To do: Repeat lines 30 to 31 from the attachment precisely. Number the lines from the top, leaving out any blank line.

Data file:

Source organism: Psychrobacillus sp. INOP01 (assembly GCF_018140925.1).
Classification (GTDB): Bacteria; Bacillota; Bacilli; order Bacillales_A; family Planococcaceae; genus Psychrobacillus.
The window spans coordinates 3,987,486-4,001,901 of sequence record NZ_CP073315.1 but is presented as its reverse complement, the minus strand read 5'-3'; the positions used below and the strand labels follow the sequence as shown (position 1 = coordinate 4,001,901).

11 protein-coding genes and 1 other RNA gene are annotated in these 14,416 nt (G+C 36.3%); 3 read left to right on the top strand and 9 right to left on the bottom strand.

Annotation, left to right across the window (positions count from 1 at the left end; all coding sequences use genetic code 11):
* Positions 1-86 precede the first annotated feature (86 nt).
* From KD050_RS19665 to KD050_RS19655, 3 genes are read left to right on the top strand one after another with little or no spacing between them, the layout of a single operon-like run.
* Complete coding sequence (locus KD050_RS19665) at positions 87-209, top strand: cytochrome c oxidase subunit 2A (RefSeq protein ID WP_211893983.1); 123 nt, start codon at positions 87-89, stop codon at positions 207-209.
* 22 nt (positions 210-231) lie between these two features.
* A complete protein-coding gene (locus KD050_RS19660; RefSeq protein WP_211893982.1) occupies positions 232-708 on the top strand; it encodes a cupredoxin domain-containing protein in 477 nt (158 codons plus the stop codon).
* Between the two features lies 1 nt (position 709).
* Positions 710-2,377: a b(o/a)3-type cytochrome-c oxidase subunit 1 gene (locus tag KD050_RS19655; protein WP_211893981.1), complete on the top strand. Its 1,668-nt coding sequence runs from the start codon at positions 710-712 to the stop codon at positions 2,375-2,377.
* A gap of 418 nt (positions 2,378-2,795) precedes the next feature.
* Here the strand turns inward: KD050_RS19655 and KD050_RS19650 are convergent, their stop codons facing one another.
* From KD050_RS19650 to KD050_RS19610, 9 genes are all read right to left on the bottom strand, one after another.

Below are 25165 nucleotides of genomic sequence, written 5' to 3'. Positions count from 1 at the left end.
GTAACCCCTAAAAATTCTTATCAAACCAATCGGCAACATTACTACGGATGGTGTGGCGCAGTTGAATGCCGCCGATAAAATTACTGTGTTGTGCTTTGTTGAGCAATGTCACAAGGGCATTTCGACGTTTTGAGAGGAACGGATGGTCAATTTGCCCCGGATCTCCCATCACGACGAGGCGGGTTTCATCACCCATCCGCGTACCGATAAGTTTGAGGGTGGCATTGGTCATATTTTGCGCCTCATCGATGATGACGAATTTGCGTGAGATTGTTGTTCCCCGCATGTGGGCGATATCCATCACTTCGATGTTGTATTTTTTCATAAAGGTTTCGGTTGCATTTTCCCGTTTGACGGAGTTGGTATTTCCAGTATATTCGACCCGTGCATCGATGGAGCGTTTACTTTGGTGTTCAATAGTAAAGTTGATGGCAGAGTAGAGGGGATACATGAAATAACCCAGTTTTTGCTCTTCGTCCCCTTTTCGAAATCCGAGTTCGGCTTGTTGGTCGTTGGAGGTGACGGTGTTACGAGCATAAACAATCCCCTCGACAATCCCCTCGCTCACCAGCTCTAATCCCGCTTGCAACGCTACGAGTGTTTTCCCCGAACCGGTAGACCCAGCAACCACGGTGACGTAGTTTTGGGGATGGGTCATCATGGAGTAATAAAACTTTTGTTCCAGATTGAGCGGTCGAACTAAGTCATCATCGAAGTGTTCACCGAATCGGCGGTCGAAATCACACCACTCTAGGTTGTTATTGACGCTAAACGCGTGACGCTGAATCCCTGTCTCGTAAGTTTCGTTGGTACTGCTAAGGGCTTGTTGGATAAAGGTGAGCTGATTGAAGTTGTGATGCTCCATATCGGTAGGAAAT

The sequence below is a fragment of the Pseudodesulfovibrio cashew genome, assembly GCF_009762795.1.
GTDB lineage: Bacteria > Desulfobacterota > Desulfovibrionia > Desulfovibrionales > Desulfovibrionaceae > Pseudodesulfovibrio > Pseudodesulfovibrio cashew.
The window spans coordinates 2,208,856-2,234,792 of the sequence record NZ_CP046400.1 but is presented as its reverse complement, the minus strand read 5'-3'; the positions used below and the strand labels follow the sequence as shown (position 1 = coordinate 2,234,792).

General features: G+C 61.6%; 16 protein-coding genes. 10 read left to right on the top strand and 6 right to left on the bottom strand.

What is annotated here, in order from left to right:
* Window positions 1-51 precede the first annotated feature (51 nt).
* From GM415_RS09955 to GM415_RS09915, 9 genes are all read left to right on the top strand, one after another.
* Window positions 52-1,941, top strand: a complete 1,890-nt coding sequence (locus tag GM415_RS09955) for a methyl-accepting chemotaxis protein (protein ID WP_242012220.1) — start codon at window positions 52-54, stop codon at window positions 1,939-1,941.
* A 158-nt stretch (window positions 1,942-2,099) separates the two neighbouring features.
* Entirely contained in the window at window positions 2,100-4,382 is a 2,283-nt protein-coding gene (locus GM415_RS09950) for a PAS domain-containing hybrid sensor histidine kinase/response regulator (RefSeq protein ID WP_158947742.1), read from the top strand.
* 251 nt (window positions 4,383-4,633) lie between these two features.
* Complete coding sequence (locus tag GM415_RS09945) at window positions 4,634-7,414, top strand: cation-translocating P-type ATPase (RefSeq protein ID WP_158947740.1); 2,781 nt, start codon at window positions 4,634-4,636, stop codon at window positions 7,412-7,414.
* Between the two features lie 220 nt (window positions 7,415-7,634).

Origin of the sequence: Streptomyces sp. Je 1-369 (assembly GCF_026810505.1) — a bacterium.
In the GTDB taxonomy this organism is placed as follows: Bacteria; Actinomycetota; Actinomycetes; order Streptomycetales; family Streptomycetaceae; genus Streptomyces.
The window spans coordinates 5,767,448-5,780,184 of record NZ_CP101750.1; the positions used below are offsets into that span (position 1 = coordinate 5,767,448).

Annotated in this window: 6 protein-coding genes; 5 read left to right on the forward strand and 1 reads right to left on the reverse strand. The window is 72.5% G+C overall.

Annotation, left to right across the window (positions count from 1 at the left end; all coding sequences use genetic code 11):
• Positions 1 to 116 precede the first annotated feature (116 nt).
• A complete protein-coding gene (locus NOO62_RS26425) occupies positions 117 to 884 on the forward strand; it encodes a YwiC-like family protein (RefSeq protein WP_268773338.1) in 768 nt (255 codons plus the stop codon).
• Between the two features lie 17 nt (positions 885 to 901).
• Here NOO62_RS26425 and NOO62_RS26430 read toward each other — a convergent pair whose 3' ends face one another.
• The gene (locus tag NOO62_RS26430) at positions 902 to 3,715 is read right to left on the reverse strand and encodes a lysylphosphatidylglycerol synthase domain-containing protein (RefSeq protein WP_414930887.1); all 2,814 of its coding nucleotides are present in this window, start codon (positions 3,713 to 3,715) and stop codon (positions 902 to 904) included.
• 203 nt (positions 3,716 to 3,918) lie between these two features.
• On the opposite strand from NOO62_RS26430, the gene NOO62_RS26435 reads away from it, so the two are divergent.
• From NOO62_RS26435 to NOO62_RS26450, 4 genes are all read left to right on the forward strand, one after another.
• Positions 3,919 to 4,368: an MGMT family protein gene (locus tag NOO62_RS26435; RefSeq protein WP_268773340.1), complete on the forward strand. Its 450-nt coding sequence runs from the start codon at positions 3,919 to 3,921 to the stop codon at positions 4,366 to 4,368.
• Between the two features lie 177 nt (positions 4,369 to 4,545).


* Between the two features lie 220 nt (window positions 7,415-7,634).

Origin of the sequence: Streptomyces sp. Je 1-369 (assembly GCF_026810505.1) — a bacterium.